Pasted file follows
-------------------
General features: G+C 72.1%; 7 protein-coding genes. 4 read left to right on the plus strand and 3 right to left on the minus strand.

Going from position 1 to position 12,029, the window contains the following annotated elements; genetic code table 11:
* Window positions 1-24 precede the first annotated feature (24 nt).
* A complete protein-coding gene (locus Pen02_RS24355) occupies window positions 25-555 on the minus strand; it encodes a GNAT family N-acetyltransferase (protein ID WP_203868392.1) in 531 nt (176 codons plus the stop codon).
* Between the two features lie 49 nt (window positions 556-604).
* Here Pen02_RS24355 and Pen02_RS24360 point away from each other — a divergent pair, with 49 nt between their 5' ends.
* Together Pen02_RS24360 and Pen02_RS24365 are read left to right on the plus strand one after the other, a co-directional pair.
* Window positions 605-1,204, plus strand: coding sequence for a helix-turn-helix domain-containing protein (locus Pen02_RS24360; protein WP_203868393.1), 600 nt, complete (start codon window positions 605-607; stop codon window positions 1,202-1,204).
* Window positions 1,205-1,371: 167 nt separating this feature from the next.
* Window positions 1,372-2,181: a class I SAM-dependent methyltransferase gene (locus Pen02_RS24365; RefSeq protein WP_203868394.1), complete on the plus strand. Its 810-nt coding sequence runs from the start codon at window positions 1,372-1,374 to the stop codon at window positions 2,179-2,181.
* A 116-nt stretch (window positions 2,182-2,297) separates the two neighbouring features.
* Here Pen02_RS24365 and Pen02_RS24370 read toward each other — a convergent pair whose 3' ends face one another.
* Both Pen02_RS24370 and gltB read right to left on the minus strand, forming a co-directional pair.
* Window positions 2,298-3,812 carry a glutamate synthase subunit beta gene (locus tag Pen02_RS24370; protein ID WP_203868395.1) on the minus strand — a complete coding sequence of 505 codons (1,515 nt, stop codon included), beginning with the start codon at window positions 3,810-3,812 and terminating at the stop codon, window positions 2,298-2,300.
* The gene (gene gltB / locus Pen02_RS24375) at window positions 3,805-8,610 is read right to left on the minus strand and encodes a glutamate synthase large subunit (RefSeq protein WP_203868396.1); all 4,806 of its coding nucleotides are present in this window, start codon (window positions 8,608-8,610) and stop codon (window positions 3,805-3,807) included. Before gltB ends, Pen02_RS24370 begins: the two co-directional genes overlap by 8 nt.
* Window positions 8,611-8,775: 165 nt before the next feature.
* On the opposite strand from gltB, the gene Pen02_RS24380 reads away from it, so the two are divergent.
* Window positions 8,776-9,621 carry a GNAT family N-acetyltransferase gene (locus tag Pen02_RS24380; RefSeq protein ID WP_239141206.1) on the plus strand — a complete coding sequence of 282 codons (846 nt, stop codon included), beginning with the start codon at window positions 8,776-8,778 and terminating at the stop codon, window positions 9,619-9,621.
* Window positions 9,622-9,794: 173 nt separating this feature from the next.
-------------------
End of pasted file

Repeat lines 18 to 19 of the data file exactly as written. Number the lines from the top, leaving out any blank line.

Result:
* Window positions 8,776-9,621 carry a GNAT family N-acetyltransferase gene (locus tag Pen02_RS24380; RefSeq protein ID WP_239141206.1) on the plus strand — a complete coding sequence of 282 codons (846 nt, stop codon included), beginning with the start codon at window positions 8,776-8,778 and terminating at the stop codon, window positions 9,619-9,621.
* Window positions 9,622-9,794: 173 nt separating this feature from the next.